Hiro Yamagata is master of the pop spectacle. In the mid-1990s, the Japanese-born artist, who now lives in Los Angeles, painted a fleet of Mercedes Benz Cabriolet motorcars with a cascade of flowers and butterflies. He has produced paintings for the Olympics and the 100th anniversary of the Eiffel Tower, and made an official portrait of President Ronald Reagan.
Hiro has collaborated on projects with Jack Nicklaus and Arnold Schwarzenegger, and designed a set of stamps for Japan. He has produced laser installations in Paris, Los Angeles, St. Louis, Bilbao, Yokohama and Cape Town, some monumental in scale. He has involved himself with worthy charities for people with disabilities, for earthquake victims, and for orphaned children.
For the last five years, Hiro has turned his attention to the Bamiyan Valley in Afghanistan, where he proposed a $60-million project for a laser-beam recreation of the destroyed buddha statues there (fueled by solar power).† But after several trips to the country, and meetings with government officials, he was forced to abandon the project.
In its stead he has been producing a series of somber yet beautiful abstractions, paintings done in black-and-white with rice paper collaged on 6 x 6 ft. canvases, seven of which are now on view in the humble exhibition space of the Tenri Cultural Institute of New York. These works, frankly inspired by Hiroís visits to Afghanistan, suggest a soaring birdís-eye view of a dramatic and desolate landscape.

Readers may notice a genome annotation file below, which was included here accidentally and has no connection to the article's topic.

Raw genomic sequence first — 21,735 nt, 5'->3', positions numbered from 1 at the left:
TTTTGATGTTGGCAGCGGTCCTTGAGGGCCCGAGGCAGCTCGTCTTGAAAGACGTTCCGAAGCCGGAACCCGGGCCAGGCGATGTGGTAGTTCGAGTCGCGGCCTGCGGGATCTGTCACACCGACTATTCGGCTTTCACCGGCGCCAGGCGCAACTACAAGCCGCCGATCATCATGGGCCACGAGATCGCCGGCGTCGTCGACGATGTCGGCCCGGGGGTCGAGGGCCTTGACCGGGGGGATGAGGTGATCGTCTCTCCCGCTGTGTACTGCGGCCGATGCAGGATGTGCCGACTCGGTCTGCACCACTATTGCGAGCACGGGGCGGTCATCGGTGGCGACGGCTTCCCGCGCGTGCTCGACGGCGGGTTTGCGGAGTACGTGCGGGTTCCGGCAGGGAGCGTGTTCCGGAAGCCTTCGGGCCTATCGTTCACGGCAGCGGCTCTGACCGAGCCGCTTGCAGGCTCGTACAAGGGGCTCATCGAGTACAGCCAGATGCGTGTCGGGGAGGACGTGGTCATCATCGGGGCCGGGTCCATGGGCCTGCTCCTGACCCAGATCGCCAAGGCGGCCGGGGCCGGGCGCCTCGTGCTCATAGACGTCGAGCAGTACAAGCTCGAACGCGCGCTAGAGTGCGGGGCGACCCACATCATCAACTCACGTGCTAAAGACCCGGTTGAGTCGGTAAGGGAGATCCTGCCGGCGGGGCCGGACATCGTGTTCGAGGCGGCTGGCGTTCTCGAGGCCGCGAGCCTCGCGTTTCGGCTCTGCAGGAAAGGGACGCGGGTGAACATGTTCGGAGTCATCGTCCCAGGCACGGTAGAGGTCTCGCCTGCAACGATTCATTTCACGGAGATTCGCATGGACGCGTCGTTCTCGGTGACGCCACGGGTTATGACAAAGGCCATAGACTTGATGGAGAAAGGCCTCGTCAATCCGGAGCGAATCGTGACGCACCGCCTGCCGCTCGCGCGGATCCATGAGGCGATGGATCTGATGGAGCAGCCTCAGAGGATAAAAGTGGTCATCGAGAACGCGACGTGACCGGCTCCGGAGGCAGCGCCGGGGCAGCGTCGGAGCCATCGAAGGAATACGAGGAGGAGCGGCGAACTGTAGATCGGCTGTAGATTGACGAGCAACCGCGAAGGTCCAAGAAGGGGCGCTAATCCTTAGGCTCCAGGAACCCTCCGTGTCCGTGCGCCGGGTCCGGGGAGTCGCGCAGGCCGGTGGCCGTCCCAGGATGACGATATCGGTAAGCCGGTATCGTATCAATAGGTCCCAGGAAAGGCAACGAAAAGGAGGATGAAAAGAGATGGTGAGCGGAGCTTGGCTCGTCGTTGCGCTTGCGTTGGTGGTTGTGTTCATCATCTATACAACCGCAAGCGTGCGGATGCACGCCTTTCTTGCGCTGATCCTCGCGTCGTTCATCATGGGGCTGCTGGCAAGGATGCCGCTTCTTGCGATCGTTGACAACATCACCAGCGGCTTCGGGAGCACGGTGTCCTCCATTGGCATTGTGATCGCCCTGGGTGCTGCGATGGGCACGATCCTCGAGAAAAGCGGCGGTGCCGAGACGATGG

The model of consciousness here is a profound one. As we canít help but draw out in our minds a world of snow and shadow, mountain and crevice, expansive spaces and hollows of human habitation from this fragile surface of thin paper, ink and glue, so do people fill the empty present with all the imagined possibilities of human life. Nowhere is this more true than in the war zone. In these abstractions, in this "Atmosphere," Hiro Yamagata has uncovered something simple but profound, a model of the spark of creativity.
Hiro Yamagata, "Atmosphere," Nov. 4-30, 2010, at Tenri Cultural Institute of New York, 43A West 13th Street, New York, N.Y. 10011
WALTER ROBINSON is editor of Artnet Magazine.